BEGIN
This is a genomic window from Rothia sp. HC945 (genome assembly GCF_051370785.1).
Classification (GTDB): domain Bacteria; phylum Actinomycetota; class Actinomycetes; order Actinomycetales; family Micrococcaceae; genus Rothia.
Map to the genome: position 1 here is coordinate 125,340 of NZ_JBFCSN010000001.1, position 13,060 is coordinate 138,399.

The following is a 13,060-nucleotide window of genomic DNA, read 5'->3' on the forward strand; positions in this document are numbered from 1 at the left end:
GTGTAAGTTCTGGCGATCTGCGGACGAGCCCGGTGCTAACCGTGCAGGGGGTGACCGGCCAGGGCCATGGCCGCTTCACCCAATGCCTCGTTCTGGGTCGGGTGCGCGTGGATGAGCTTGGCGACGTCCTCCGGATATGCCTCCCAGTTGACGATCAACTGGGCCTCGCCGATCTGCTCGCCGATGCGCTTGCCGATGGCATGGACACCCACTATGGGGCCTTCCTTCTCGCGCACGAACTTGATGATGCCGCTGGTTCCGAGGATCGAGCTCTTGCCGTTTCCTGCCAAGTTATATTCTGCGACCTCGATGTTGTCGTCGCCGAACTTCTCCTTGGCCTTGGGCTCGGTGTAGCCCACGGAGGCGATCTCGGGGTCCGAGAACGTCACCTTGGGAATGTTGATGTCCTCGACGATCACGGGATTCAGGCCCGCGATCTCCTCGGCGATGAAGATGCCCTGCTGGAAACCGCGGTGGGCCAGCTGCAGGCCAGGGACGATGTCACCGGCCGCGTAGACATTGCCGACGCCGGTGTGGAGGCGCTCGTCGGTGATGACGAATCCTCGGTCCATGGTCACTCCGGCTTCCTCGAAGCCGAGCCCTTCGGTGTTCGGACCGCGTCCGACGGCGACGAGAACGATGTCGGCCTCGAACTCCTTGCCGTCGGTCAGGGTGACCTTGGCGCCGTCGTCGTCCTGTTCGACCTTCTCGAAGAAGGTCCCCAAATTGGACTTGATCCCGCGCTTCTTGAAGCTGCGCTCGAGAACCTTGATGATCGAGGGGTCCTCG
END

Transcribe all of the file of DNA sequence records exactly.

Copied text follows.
This is a genomic window from Rothia sp. HC945 (genome assembly GCF_051370785.1).
Classification (GTDB): domain Bacteria; phylum Actinomycetota; class Actinomycetes; order Actinomycetales; family Micrococcaceae; genus Rothia.
Map to the genome: position 1 here is coordinate 125,340 of NZ_JBFCSN010000001.1, position 13,060 is coordinate 138,399.

The following is a 13,060-nucleotide window of genomic DNA, read 5'->3' on the forward strand; positions in this document are numbered from 1 at the left end:
GTGTAAGTTCTGGCGATCTGCGGACGAGCCCGGTGCTAACCGTGCAGGGGGTGACCGGCCAGGGCCATGGCCGCTTCACCCAATGCCTCGTTCTGGGTCGGGTGCGCGTGGATGAGCTTGGCGACGTCCTCCGGATATGCCTCCCAGTTGACGATCAACTGGGCCTCGCCGATCTGCTCGCCGATGCGCTTGCCGATGGCATGGACACCCACTATGGGGCCTTCCTTCTCGCGCACGAACTTGATGATGCCGCTGGTTCCGAGGATCGAGCTCTTGCCGTTTCCTGCCAAGTTATATTCTGCGACCTCGATGTTGTCGTCGCCGAACTTCTCCTTGGCCTTGGGCTCGGTGTAGCCCACGGAGGCGATCTCGGGGTCCGAGAACGTCACCTTGGGAATGTTGATGTCCTCGACGATCACGGGATTCAGGCCCGCGATCTCCTCGGCGATGAAGATGCCCTGCTGGAAACCGCGGTGGGCCAGCTGCAGGCCAGGGACGATGTCACCGGCCGCGTAGACATTGCCGACGCCGGTGTGGAGGCGCTCGTCGGTGATGACGAATCCTCGGTCCATGGTCACTCCGGCTTCCTCGAAGCCGAGCCCTTCGGTGTTCGGACCGCGTCCGACGGCGACGAGAACGATGTCGGCCTCGAACTCCTTGCCGTCGGTCAGGGTGACCTTGGCGCCGTCGTCGTCCTGTTCGACCTTCTCGAAGAAGGTCCCCAAATTGGACTTGATCCCGCGCTTCTTGAAGCTGCGCTCGAGAACCTTGATGATCGAGGGGTCCTCG